When you are facing an accusation of assault with a deadly weapon in Texas, you need to take the charges seriously. Assault with a deadly weapon is a first-degree felony under Texas law when it causes serious bodily injury to another person. The penalties for assault with a deadly weapon are serious and could involve a jail sentence of up to 20 years. 

Assault With a Deadly Weapon is Considered Aggravated Assault in Texas

In Texas, aggravated assault includes any assault that causes serious bodily injury to another person. The crime of aggravated assault can also involve an assault committed with a deadly weapon. In Texas, assault with a deadly weapon is a felony offense. The prosecutor bringing charges against you will be seeking a conviction that will result in a lengthy prison sentence and heavy fines. Ensuring that you have a strong legal defense is crucial if you have been charged with assault with a deadly weapon.

 

Elements the Prosecutor Must Prove

One of the best defenses you can make is to show that the prosecutor cannot prove that every element of the crime has occurred. To convict you of assault with a deadly weapon, the prosecutor must prove every element of the crime beyond a reasonable doubt. There are two main elements to the crime of assault with a deadly weapon. First, the prosecutor must prove that you’ve committed aggravated assault. Assault occurs when the following conditions occur:

  • Intentionally, knowingly, or recklessly causing bodily harm to another person, including the person spouse, or
  • Intentionally or knowingly causing physical contact with another person when the person knows or should reasonably believe that the other person will regard the contact as offensive or provocative

Aggravated assault occurs whenever the defendant causes serious bodily injury to another person, including the person’s spouse, or uses or exhibits a deadly weapon during the assault.

 

What is Considered a Deadly Weapon in Texas?

There is not an exhaustive list of which items are deadly weapons. The phrase “deadly weapon” is somewhat subjective. A deadly weapon is any firearm or object designed, made, or adapted for the purpose of inflicting serious bodily injury or death on another person. A deadly weapon can also include anything that in the manner of its intended use is capable of causing death or serious injury. The Texas Penal Code lists several types of weapons that are considered deadly weapons under Texas law, including:

  • Club
  • Blackjack
  • Nightstick
  • Mace
  • Tomahawk
  • Firearm Silencer
  • Explosive Weapon
  • Firearm
  • Armor-Piercing Ammunition
  • Chemical Dispensing Device
  • Handgun
  • Location-Restricted Knife
  • Knife
  • Knuckles
  • Machine Gun
  • Hoax Bomb
  • Zip Gun
  • Short-Barrel Firearm
  • Tire Deflation Device

The Penalties for Assault With a Deadly Weapon

Assault with a deadly weapon is typically considered a second-degree felony. However, the defendant will face more serious first-degree felony charges when any of the following conditions occur:

  • The defendant used a deadly weapon during the assault and caused serious bodily injury to a person who is a household member or dating partner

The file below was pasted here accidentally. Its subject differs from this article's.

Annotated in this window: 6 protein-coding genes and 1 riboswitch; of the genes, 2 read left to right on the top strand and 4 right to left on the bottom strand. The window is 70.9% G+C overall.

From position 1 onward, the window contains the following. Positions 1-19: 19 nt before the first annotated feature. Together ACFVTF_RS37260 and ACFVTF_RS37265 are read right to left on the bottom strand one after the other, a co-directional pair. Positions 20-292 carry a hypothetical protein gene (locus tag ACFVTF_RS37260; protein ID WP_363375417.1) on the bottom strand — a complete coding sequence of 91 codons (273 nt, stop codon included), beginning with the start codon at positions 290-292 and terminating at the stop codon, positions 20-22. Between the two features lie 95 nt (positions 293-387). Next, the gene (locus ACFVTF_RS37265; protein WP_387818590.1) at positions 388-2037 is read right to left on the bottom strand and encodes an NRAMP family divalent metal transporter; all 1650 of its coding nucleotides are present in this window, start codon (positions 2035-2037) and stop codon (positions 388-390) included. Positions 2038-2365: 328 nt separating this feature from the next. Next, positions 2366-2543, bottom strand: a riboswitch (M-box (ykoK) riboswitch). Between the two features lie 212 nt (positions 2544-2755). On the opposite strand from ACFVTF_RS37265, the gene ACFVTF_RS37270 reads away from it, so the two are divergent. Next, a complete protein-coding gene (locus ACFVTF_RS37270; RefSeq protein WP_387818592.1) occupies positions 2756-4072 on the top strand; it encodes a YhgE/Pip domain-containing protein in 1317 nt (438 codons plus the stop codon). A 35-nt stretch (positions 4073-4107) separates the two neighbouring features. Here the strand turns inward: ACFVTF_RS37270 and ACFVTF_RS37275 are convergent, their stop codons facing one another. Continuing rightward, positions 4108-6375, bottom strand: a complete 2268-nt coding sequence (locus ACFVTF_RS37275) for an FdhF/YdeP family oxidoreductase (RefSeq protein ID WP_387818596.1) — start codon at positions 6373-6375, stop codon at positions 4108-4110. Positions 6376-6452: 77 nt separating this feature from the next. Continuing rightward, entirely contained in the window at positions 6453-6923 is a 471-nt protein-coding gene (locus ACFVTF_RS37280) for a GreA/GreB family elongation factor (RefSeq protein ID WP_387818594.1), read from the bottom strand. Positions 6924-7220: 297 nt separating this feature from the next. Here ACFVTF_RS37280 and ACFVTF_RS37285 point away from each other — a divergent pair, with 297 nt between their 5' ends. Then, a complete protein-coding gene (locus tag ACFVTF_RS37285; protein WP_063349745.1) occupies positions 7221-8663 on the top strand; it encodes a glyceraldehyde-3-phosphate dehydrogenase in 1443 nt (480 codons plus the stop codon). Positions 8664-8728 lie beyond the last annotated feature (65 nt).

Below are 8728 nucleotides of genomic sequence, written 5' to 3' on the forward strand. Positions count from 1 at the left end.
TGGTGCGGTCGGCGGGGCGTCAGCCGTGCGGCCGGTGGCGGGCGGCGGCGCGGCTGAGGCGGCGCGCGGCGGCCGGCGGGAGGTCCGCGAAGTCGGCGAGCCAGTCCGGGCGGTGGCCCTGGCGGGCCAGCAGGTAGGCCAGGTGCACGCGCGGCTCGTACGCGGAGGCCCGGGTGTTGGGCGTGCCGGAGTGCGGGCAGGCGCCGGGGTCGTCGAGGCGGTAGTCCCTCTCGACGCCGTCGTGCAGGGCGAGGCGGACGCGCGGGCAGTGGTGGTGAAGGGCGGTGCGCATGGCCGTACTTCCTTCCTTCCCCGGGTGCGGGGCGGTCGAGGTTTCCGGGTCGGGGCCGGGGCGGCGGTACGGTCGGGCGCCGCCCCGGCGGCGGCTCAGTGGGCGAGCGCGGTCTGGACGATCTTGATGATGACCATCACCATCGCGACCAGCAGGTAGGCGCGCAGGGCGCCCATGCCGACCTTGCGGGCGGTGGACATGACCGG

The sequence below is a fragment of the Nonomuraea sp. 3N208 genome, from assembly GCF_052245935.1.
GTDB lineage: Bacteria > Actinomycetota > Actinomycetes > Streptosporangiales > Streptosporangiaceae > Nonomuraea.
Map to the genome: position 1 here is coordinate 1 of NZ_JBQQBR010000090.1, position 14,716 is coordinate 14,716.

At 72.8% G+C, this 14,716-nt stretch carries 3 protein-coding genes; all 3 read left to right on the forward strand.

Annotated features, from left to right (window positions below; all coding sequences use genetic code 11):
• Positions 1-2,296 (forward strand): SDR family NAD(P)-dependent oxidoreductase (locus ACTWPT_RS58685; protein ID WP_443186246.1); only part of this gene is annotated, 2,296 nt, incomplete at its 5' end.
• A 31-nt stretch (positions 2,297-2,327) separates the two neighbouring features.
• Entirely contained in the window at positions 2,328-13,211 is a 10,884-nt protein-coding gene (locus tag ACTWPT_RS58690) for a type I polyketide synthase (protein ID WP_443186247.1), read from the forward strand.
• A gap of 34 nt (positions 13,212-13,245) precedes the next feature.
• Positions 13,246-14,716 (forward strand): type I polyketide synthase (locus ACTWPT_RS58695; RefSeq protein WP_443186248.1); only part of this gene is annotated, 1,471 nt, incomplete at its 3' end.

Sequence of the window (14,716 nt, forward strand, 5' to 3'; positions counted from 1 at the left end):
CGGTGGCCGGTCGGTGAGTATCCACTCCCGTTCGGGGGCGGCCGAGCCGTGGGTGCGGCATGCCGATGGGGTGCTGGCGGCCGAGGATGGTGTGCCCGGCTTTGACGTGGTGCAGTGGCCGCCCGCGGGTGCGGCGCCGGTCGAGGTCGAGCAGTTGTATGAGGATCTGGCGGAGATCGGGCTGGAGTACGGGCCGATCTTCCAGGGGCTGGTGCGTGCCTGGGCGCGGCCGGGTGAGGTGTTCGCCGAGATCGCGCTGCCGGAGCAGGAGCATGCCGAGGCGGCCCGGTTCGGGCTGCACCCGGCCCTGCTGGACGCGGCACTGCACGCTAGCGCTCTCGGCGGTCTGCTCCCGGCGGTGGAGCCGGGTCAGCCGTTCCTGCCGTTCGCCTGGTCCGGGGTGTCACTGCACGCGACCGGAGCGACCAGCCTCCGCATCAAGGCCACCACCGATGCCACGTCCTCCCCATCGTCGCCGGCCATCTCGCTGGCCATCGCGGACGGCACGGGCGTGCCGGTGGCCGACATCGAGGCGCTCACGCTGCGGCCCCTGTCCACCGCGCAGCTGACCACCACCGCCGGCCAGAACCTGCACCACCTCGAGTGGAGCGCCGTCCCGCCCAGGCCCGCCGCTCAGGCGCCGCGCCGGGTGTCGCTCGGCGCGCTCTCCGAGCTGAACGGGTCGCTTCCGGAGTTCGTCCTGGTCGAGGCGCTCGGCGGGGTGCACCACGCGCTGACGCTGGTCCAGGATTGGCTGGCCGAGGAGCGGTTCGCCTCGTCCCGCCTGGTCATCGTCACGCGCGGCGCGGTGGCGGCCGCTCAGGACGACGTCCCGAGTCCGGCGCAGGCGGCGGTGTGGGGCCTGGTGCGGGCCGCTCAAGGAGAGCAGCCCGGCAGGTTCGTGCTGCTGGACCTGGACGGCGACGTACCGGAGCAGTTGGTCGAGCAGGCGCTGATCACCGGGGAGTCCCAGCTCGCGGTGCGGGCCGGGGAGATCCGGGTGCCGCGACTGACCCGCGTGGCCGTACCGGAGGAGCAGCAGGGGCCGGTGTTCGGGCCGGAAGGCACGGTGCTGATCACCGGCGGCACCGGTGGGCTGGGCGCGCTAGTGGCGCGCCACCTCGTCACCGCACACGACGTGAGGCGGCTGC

• The defendant committed the assault on a public servant 
  • The defendant assaulted someone in retaliation for acting as a witness or informant about the occurrence of a crime
  • The defendant assaulted someone they knew to be a security officer performing their duties as a security officer 

As a felony offense, being convicted of assault with a deadly weapon in Texas carries severe penalties. Depending on how the crime is graded under the Texas Penal Code, a person convicted of assault with a deadly weapon and could face either one of the following sentences:

  • Second-degree felony: up to 20 years in prison and a fine of up to $10,000
  • First-degree felony: up to 99 years or life in prison and a fine of up to $10,000 

Other long-term consequences can come from a conviction of assault with a deadly weapon. For example, it can be more challenging to apply for jobs or become approved for housing with this type of conviction on your record. You may lose your ability to own a firearm. Additionally, you could face other consequences, such as the social stigma that comes from being convicted of a felony and spending time in jail.

 

Defenses to the Crime of Assault With a Deadly Weapon

Every case is different, and an experienced lawyer will know how to investigate your case and develop the best legal defense possible. However, there are some common defenses used in assault with a deadly weapon cases. First, you could raise the argument that you were trying to engage in self-defense and protect yourself. In Texas, people have a right to self-defense and defense of other people or property. You will need to show that your use of force was justified to prevent yourself or another person from being injured.

In some cases, the defendant may argue that they were not in possession of a deadly weapon. The defendant could argue that the item they were holding does not constitute a deadly weapon under Texas law or that they were not holding any weapon at all. The offender could argue that their actions were not intentional. Finally, the defendant may be able to say that the police violated their constitutional rights. 

 

Contact a Skilled Criminal Defense Lawyer

Attorney Steven Jumes has extensive experience defending clients in a wide range of criminal charges. Working with a skilled criminal defense lawyer is crucial to protect your rights and your freedom. As mentioned above, the penalties for being convicted of assault with a deadly weapon are significant and could affect you for years to come. Contact the Law Offices of Steven Jumes today to schedule your free initial consultation. After carefully investigating your case, attorney Steven Jumes will prepare an effective and aggressive legal strategy.